E-commerce software provider Shopify had 275,000 clients at the end of the first quarter, up from just over 162,000 a year earlier.
For e-retailers, site search was once just a word typed in a box to generate a list of results. The newest versions of site search technology give site search a bigger role.
For e-retailers, site search was once simply a word typed in a box that generated a list of links to the requested products-but not anymore. The newest versions of site search technology are finding a new role in site content management, says Brian Sullivan, senior vice president and general manager, search and content solutions, at WebSideStory Inc.
Sullivan says the advance in thinking about the role search can fill in site operations is rolled up in the concept of active navigation, a feature of WebSideStory’s site search product for the past six months. “Start thinking of search as something more than someone coming to your site and asking a question via a search box,” he says. Now, retailer users of technology such as WebSideStory’s are using the application to construct pages quickly based off their content.
For example, it can be time-intensive and difficult for online retailers to build brand-specfic pages on their site and keep them accurately updated. “Our product takes an inventory of all the content-the products-the retailer has available,” says Sullivan. The hosted application can be set up to crawl the retailer`s inventory catalog every time a product from the brand is added or dropped.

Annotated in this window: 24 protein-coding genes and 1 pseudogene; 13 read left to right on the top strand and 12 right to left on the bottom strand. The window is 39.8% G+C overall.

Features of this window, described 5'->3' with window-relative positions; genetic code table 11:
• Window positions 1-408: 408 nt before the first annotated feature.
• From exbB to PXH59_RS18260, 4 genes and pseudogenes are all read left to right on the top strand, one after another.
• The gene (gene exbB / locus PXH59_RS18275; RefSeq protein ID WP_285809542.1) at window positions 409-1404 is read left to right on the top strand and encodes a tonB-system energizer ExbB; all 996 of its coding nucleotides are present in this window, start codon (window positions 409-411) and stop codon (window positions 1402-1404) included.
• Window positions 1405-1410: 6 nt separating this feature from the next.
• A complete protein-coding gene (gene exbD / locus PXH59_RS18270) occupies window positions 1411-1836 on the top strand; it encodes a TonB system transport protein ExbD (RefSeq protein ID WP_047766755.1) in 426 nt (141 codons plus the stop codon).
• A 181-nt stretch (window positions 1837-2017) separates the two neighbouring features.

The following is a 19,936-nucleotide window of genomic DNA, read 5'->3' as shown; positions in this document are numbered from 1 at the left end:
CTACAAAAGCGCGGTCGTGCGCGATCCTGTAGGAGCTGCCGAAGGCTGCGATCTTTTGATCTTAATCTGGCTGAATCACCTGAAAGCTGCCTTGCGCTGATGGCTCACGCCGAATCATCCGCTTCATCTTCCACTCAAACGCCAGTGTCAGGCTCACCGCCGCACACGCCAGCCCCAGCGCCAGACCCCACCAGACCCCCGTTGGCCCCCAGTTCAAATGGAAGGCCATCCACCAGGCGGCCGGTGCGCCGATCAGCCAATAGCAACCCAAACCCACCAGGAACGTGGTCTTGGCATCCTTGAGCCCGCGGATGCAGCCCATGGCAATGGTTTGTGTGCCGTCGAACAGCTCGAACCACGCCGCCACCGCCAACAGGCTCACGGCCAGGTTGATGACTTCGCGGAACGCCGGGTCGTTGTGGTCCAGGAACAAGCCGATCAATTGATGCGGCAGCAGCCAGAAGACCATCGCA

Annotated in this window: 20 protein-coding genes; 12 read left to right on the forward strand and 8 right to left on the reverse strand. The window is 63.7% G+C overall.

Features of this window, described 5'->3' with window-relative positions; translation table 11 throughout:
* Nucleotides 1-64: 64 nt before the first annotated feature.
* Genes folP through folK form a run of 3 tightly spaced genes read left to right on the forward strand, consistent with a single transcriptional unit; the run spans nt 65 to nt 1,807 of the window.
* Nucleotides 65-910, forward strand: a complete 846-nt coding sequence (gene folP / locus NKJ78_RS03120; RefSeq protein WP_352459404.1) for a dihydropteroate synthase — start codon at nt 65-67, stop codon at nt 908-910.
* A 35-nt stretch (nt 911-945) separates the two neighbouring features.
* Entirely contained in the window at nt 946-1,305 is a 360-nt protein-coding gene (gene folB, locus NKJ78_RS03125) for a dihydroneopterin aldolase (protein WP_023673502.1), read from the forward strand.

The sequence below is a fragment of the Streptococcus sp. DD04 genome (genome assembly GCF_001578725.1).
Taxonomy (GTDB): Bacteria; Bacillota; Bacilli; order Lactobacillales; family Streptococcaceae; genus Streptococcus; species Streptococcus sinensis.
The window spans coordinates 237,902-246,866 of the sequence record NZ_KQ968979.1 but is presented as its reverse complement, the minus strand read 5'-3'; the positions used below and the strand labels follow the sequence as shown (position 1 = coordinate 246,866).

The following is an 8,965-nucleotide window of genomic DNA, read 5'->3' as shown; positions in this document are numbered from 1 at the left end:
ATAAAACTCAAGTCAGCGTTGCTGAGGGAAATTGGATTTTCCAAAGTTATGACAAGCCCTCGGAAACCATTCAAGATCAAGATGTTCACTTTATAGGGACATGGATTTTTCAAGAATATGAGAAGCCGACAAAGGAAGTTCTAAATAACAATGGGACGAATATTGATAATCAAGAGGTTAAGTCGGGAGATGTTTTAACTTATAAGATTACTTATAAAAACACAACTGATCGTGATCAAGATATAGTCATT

“For us to generate a page that shows all the things they sell in a particular brand, or one that shows all the brand products available today as opposed to yesterday, is very easy,” says Sullivan. Some retailers are also using the site search function as a quick way to create e-mail newsletters, by using search to populate preformatted, branded templates with content.
Sullivan adds that these examples show a content management problem being solved by site search functionality, something he views as a developing trend. “The line is blurring between what people call a content management problem and a search problem,” he says.